As a background to troubleshooting various problems using SSH and rsync with key pairs, I wanted a straightforward overview of the sequence of events that takes place during SSH authentication, and how each of the several client and host files plays its part.

Google found many explanations at detailed level, with either a narrow scope, or whose broad scope was cluttered with those details. Not to mention many incorrect or confused explanations and forum posts.

I ended up creating a couple of diagrams to clarify two things:

  • What files and actions are involved in preparing for SSH communication using keys
  • What those files do during the process of establishing a connection.

I will post these in an answer below.

  • 2
    Using ssh -vvv can be a good starting point to understanding what happens. – kasperd Oct 16 '18 at 7:43

The following answer explains the files needed to prepare for ssh authentication using public-private key pairs ("Public Key Infrastructure" or "PKI"), and how those files are used during an actual ssh session. Some specifics here use names and directories that apply to linux, but the principles apply across all platforms, which use programs and files parallel to these. The main features of interest are:

  • User machine
    • User key pair: Public and private, which the client-side user has to create using ssh-keygen, creating files with names such as:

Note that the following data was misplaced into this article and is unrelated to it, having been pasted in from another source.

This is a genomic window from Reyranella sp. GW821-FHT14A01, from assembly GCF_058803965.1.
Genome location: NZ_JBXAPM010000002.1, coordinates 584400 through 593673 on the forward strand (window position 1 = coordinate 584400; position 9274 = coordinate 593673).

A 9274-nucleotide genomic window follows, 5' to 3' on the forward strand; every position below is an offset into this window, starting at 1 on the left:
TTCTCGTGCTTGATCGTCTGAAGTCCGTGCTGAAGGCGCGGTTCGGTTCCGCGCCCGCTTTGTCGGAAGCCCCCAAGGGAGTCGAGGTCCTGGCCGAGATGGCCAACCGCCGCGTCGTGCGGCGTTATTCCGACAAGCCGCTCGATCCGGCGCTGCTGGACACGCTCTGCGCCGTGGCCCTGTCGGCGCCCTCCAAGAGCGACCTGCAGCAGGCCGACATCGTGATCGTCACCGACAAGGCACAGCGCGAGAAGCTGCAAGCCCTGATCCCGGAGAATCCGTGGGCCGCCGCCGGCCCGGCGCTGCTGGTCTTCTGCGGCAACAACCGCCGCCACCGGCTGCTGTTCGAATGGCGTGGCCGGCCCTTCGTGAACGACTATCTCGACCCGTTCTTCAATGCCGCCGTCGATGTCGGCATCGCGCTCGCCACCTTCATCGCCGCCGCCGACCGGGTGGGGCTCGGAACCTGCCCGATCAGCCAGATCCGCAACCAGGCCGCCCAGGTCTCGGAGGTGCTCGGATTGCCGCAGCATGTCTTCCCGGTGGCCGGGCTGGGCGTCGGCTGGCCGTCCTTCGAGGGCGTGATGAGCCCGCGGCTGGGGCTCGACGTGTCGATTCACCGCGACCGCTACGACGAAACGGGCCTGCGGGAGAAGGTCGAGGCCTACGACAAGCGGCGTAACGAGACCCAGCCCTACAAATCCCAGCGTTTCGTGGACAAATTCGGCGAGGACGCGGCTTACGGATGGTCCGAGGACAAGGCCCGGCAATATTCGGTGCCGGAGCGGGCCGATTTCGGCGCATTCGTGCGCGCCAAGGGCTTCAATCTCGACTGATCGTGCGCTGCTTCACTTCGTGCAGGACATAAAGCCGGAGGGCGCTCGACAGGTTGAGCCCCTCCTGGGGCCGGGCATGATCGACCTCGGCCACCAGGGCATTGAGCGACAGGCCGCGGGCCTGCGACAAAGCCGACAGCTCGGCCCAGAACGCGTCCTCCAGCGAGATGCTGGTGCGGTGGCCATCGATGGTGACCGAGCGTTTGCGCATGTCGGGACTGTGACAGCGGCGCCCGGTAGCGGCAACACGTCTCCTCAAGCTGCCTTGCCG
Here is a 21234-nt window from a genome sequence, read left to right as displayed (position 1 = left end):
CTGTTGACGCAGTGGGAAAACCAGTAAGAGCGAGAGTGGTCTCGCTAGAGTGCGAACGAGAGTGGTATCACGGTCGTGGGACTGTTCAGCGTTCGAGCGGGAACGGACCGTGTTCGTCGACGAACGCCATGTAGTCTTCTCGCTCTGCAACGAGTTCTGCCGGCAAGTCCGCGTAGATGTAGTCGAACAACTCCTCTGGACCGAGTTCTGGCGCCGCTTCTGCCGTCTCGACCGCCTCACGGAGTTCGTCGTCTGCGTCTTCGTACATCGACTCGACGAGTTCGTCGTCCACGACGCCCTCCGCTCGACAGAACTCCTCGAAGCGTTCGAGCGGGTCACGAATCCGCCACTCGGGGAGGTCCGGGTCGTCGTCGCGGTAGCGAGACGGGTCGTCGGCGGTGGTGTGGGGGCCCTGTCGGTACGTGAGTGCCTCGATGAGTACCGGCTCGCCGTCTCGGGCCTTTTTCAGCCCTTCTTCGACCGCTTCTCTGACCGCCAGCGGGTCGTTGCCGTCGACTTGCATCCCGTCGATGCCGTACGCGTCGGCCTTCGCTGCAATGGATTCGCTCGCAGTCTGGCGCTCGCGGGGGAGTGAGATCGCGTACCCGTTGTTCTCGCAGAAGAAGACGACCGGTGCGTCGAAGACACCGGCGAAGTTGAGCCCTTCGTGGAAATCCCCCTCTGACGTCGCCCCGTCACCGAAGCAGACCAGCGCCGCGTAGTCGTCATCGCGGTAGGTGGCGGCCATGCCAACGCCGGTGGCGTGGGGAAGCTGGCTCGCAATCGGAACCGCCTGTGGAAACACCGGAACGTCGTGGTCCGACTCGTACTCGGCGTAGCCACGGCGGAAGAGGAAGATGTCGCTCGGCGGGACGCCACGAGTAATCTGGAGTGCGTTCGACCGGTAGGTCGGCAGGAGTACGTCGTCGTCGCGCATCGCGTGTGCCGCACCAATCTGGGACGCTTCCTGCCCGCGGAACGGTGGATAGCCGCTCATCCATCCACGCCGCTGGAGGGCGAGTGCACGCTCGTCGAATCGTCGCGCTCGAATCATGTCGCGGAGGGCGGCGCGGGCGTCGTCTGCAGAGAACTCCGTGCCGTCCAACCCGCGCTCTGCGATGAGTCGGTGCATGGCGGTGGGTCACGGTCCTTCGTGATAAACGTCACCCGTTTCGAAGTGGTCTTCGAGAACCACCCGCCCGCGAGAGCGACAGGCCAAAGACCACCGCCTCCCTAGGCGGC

• ~/.ssh/id_rsa (private) and
      • ~/.ssh/id_rsa.pub (public)
      • In preparation, must be given to host's authorized_keys file
    • ~/.ssh/known_hosts
      • which receives the public key from the server, if user accepts it on first log in.
  • Host (server) machine
    • Host key pair: Public and Private
      • are automatically created at some point like installation of openssh on the server. Typical names:
      • /etc/ssh/ssh_host_rsa_key (private)
      • /etc/ssh/ssh_host_rsa_key.pub (public)
      • host offers the public key to the client-side user the first time the client-side user tries to connect with ssh. Client will store host's key in known_hosts
    • ~/.ssh/authorized_keys
      • In preparation, must be given the public key of each user who will log in.
  • Sequence of events in an actual SSH (or rsync) session, showing how the files are involved.

(Note that there are two different common signature algorithms, RSA and DSA, so where this discussion uses 'rsa', the string 'dsa' could appear instead.)

Configuration/preparation enter image description here

SSH connection and use enter image description here

I hope these diagrams will be helpful.

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  • 1
    Thank you. After much searching, this is the clearest explanation I've found that takes into consideration all the files involved. – PatrickReagan Feb 21 at 23:57

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